We are lucky to be witnessing one of the most exciting Premier League campaigns in years. Not only do we have a genuine title race on our hands, but all of the “Big Six” sides have a great chance of qualifying for the Champions League.
Of course, the problem with having six sides who all expect to qualify for Europe’s premier competition is that two of them are going to finish the season disappointed. With eight games to go, it’s not entirely clear who’s going to miss out, but we can get a good idea of the road ahead by analyzing the run-ins.
Here’s an in-depth look at the remaining fixtures of each Big Six side ranked by difficulty, starting with the easiest. And it’s good news for Gunners fans …
Remaining fixtures: Newcastle (Home), Everton (Away), Watford (A), Crystal Palace (H), Leicester (A), Brighton (H), Burnley (A), Wolves (A, to be confirmed)
It’s been a few years since Arsenal fans last celebrated St. Totteringham’s Day — the joyous day when Tottenham can no longer mathematically finish above their club in the league — but there’s a very good chance that the festivities will return at some point in this campaign.
The Gunners currently sit in fourth, one point behind their North London neighbors, but they almost certainly have the easiest final eight games of the Big Six. They will face only three top-10 sides (Watford, Leicester and Wolves), and although those are all away trips, they are not against fellow Big Sixers. All are eminently winnable.
Unai Emery will also host Newcastle, Crystal Palace and Brighton. Given Arsenal’s tremendous home form — they’ve won nine straight at the Emirates and haven’t lost there in the league since the opening day — they should be able to build on a points tally that is already 20 percent better than last season through (60 points compared to 48).
Given that Arsenal may not have a European campaign to worry about if they are unable to turn the tide in their Europa League fixture with Rennes, the next few weeks certainly look favorable.
5. Manchester City
Remaining fixtures: Fulham (A), Cardiff (H), Crystal Palace (A), Tottenham (H), Man Utd (A), Burnley (A), Leicester (H), Brighton (A)
Manchester City have all the momentum of a runaway train right now, but with a lot more control over their destiny.
Not only did they leapfrog Liverpool back into top spot two games ago, but they have won their last six Premier League matches. They have only dropped three points in 2019, a record that can’t be touched by any other Premier League side.
And the relentlessly dominating nature of their wins should concern their title rivals: Against Bournemouth, they didn’t allow a single shot on target, and Watford could only muster six passes in the opposition third in the first half of their encounter. (And let’s not talk about the Champions League, in case there are any sensitive Schalke fans reading.)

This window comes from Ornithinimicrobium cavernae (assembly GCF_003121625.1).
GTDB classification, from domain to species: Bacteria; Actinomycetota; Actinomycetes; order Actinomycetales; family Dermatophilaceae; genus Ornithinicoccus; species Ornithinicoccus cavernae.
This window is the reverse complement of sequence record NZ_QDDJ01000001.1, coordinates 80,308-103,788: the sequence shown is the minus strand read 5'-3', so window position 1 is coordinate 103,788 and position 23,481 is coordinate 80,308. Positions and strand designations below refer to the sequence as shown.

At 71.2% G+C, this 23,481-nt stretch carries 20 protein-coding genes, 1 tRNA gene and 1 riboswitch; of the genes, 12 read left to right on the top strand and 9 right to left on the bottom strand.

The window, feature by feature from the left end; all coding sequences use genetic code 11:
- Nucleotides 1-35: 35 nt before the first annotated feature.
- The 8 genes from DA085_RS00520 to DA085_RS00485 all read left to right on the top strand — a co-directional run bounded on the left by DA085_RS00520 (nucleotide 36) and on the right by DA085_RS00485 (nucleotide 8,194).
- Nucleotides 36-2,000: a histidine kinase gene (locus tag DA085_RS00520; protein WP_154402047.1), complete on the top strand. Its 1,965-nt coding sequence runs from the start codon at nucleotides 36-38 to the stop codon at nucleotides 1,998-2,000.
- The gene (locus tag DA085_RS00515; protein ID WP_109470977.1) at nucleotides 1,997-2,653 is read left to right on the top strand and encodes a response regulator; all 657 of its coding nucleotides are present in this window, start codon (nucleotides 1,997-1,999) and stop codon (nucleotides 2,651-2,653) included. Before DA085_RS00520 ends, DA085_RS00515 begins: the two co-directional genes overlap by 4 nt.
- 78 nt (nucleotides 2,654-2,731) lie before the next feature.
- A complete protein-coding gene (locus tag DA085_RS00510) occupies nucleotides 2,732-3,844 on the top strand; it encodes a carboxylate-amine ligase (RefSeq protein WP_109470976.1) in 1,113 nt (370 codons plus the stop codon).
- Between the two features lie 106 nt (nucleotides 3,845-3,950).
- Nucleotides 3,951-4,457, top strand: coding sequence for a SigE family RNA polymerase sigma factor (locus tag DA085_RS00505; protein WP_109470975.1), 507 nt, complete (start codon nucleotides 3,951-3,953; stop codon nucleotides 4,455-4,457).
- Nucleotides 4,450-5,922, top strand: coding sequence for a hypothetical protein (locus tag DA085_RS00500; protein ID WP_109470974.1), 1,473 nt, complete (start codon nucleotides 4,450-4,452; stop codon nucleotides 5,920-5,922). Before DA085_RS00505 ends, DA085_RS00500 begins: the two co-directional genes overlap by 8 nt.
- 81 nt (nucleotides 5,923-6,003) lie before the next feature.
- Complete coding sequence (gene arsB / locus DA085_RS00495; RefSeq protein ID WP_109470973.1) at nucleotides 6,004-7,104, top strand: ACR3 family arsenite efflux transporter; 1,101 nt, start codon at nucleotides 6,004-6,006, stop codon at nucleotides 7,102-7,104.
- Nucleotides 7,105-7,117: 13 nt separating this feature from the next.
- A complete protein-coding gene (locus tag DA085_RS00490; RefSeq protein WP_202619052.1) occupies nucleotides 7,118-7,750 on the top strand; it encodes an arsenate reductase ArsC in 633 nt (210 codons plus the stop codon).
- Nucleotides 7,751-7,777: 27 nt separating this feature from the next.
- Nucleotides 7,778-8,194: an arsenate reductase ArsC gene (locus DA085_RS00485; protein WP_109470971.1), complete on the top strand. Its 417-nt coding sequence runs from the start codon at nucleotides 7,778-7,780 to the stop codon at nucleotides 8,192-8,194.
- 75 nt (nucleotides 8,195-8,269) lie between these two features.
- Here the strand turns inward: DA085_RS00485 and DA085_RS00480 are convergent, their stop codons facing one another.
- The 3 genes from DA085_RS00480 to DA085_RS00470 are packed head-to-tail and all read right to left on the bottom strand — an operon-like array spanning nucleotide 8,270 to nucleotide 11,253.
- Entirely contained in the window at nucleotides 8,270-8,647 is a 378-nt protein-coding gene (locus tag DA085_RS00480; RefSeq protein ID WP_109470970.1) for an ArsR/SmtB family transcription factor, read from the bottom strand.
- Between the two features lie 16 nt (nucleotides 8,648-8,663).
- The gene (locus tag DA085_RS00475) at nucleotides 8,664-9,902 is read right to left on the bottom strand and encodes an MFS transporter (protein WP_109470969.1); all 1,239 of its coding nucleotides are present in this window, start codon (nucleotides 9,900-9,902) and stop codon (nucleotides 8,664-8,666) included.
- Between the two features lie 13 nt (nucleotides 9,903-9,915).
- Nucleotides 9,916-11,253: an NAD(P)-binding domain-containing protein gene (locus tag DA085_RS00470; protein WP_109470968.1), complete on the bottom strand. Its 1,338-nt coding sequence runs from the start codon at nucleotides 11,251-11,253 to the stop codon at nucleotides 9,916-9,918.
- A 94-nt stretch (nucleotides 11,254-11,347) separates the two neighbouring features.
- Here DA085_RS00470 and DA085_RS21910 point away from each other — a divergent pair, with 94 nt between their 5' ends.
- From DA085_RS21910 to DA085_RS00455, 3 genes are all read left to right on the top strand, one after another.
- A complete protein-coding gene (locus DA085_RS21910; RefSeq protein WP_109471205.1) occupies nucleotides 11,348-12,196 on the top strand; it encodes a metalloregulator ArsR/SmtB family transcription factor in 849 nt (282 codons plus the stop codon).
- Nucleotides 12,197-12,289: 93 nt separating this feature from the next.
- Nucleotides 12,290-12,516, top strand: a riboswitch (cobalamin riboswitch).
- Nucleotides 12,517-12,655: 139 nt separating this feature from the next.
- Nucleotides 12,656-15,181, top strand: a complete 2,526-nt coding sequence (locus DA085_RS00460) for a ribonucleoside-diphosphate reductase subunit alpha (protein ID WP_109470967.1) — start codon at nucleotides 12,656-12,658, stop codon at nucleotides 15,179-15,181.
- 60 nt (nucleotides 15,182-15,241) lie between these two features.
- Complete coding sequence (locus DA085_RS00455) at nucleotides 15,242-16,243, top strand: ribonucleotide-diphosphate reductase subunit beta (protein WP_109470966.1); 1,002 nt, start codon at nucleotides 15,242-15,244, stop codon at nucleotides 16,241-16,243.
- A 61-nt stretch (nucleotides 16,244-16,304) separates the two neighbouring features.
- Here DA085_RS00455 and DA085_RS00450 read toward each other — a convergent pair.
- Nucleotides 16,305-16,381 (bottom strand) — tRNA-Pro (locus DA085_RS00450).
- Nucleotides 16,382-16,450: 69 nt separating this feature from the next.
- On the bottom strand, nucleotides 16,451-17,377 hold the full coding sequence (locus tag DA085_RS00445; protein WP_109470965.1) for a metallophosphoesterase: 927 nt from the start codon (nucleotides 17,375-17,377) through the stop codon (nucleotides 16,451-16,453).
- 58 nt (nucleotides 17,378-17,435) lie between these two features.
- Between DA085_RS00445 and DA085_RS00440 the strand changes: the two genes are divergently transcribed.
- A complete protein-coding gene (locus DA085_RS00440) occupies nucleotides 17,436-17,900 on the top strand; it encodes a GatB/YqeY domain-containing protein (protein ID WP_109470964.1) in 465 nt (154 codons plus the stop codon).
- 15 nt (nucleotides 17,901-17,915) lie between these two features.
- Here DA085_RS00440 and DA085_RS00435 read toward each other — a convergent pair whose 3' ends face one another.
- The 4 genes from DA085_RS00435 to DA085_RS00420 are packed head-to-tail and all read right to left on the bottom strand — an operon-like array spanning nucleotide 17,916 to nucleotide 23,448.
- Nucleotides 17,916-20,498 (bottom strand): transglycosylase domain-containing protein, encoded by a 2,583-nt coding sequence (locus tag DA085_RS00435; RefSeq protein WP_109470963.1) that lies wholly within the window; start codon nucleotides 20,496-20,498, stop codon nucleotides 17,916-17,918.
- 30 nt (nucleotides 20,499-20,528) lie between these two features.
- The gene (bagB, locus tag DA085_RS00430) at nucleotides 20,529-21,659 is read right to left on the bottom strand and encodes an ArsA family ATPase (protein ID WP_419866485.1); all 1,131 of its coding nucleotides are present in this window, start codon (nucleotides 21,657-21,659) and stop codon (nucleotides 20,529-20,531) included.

Pep Guardiola’s run-in makes for pleasant reading, too. Six of their eight opponents are in the bottom half, with three of them in the bottom four.
However, it seems unlikely that City will achieve maximum points all the way into May, as they have two major roadblocks: a visit from Tottenham and a trip down the street to Old Trafford.
Granted, City have won the last three encounters with Spurs, scoring eight goals in the process. But the biggest potential stumbling block is the trip to United on April 24. The Red Devils will be boosted in their own battle for fourth place with the knowledge that they won this fixture 3-2 last April — a game that delayed City’s title. It’s possible the match will have similar implications this time around.
A deep run in Europe may complicate matters, but City have the squad depth and momentum to make the most of a reasonably generous run-in.
Remaining fixtures: Fulham (A), Tottenham (H), Southampton (A), Chelsea (H), Cardiff (H), Huddersfield (H), Newcastle (A), Wolves (H)
With four draws in their last seven league outings, Liverpool have eviscerated what was once a significant lead at the top of the league. They have returned to their gung-ho ways in recent weeks with big wins over Watford and Burnley, but there still remain some fears that the attacking trio are not firing as they should be.
Reigning Player of the Year Mohamed Salah has just one goal in his last eight appearances, while Sadio Mane seems to be the only striker who has maintained his fearsome form from the last campaign.
However, there are plenty of positives from their run-in. Five of the eight games are at home, where they have only dropped four points all season. And their two biggest matches, against Tottenham and Chelsea, will come with the advantage of being played in front of the partisan Anfield crowd.